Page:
professor looking at papers

Whether we are outlining a scholarly book or article, an opinion piece or a personal story, all our writing is pulled out of our guts. That's why writing is hard. Getting started is always painful: the self-confrontation under a single lamp, the possibility of messing up tone or logic, the knowledge somebody's out there judging us.

It took me well into my fifties to learn how to put direct physical perceptions and masked family incidents into my writing. In scholarly articles for journals like Critical Inquiry I usually avoided "I" and used "we"; how many years and attempts before I was able to feel secure with the first person pronoun!

So from my own life I'm able to sense the confusion and reluctance in young adults who must write in order to pass courses. Also I know that because of inertia or boredom or whatever ("callowness" is unfair, but I thought of it), they just don't want to admit that with the skill of writing good sentences and arguments comes control of your own thoughts, power in your community, ease in moving about the adult world where the speakers and writers are the leaders. They need justification to become the kind of writer who attends to the arguments of others, through reading, and who produces arguments of his or her own: arguments sensitive to the likely disposition of an intelligent reader. They need some practical thoughts on how to do the actual work of writing, especially on how to get started. For those young adults and anyone else interested I've set out the following list.

1. Instructors are trying to get people ready to be citizens: fluency in writing and public speaking will help students to contribute to their communities. This is an excellent and generous aim that entirely justifies the teacher's existence.

2. What instructors want to see: knowing how to argue, namely how to give warrants for claims; knowing how to weigh and present evidence; knowing what may be the state of play in the chosen field of the paper's topic, at least in a general way--that is, knowing what may be the worthy hard questions, open questions. Also: ability to move from beginning gestures to middle line of arguments to an ending that adds something new (ending not just a summary); ability to speak impersonally, in pursuit of logic and evidence; also ability to use "I" in a genial, believable way.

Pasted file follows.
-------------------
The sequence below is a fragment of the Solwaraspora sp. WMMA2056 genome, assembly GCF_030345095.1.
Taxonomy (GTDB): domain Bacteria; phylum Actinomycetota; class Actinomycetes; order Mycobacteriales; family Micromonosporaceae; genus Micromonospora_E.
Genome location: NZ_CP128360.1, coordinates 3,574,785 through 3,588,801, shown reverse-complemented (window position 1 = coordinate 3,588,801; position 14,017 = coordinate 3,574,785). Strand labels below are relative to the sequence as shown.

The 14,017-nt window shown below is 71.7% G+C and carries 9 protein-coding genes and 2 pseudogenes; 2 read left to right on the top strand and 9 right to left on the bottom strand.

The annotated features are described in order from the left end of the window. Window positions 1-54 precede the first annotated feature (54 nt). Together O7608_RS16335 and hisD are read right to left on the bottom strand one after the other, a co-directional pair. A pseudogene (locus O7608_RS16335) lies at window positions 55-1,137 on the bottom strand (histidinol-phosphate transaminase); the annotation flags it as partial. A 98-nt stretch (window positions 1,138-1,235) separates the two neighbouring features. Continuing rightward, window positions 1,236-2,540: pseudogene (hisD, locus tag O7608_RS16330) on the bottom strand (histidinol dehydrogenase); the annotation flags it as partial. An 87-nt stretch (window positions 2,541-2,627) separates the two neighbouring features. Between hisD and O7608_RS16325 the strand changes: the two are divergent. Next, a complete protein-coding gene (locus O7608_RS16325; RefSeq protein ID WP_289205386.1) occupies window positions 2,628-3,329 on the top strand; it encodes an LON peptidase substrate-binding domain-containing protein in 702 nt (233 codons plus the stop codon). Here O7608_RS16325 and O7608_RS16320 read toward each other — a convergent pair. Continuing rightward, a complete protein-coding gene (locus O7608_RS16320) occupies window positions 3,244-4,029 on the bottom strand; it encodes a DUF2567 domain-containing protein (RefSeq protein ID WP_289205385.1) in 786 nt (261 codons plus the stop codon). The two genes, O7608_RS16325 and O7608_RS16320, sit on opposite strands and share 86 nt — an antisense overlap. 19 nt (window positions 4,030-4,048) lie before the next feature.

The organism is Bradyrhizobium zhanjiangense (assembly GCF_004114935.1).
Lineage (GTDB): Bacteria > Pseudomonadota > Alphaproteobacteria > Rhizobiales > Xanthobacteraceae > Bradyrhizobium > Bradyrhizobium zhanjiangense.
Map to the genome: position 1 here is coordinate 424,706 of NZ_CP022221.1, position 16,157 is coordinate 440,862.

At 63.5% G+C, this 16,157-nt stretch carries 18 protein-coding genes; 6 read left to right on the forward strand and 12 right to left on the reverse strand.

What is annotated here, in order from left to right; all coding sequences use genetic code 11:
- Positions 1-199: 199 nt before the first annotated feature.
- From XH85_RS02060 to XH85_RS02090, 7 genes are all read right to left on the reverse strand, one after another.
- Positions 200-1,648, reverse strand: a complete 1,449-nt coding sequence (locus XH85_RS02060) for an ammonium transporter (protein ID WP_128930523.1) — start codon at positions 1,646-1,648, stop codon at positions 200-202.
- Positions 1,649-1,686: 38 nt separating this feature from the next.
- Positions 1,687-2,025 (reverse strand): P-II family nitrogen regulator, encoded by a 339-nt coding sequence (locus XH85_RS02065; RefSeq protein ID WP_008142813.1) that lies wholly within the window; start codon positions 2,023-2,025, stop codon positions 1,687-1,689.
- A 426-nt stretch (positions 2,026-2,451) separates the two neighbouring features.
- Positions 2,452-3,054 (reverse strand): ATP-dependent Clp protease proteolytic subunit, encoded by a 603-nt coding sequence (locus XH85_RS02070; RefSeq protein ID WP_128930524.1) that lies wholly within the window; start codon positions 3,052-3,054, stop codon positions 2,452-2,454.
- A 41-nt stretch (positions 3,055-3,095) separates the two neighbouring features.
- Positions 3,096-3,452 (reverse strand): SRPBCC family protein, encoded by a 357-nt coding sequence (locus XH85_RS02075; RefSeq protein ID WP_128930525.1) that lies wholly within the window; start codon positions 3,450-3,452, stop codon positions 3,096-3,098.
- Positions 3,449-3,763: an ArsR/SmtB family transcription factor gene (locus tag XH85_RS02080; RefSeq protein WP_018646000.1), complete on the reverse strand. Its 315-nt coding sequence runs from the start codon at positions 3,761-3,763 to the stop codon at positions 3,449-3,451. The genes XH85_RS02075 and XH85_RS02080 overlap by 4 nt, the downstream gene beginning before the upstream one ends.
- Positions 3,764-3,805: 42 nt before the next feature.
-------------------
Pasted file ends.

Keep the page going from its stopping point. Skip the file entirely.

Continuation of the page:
3. The first-person pronoun is most useful at beginning and end of an essay. The "I" is a constructional element whose purpose is to achieve an effect that is persuasive: it is not nakedly personal or autobiographical--rather a piece of artificial seeming-spontaneity. Of course, one never lies or exaggerates or veers from what one is comfortable with. Still, college writers don't use "I" enough.

4. Perhaps a reminder on method will be helpful: successful writing is usually the result of behavior that is obsessional, and luckily not all of life gets this intensive, but when working on a paper of an argumentative or evidence-gathering sort you have to live the topic until you release it in paragraphs and pages. That means setting up a mental or actual-paper file immediately, once you have the assignment and decide the topic: no last-minute, night-before production. It means collecting materials during your ordinary life, writing notes on a pad at odd moments, getting ideas from reading the newspaper or visiting a museum, thinking about the paper before going to sleep so your unconscious brain works on it during down-time.

5. Instructors want to see error-free, complex-sentence, energetic use of formal English. However, being logical and giving the effect of being personal are, on balance, more important than correctness.

6. Usually the stages of the work will be:
A. Read.
B. Mark while re-reading: underline, disagree in margins, and so on.
C. Develop a Research Question phrased as a question.
D. Build a file-folder with pilot-analyses, questions to self, summaries of other thinkers' points of view; have a page for references of exact bibliographic information, to prepare for footnotes: do this along the way, to save trouble at the writing stage.
E. Solve everything you can by a-priori conceptual reasoning and commonsense self-questioning, and supplement this with evidence gathered from empirical studies, and by opinions of experts. It is always good to disagree with experts--better than agreeing with them and just repeating what others say: this shows active thought and judgment.
F. Make up an outline. This is what takes the longest time, but once you have the spine of your argument you can write it out relatively quickly and with assurance. Use firm headings and sub-headings. First make up a list of elements that need including; then make up an ordering of these elements. Save the best and deepest points for last: work up to them. In middle-linking strategies, use a logical schema where you work through a point like a wheel with spokes on it, and then catch on to the next point which is the following wheel with spokes, thus: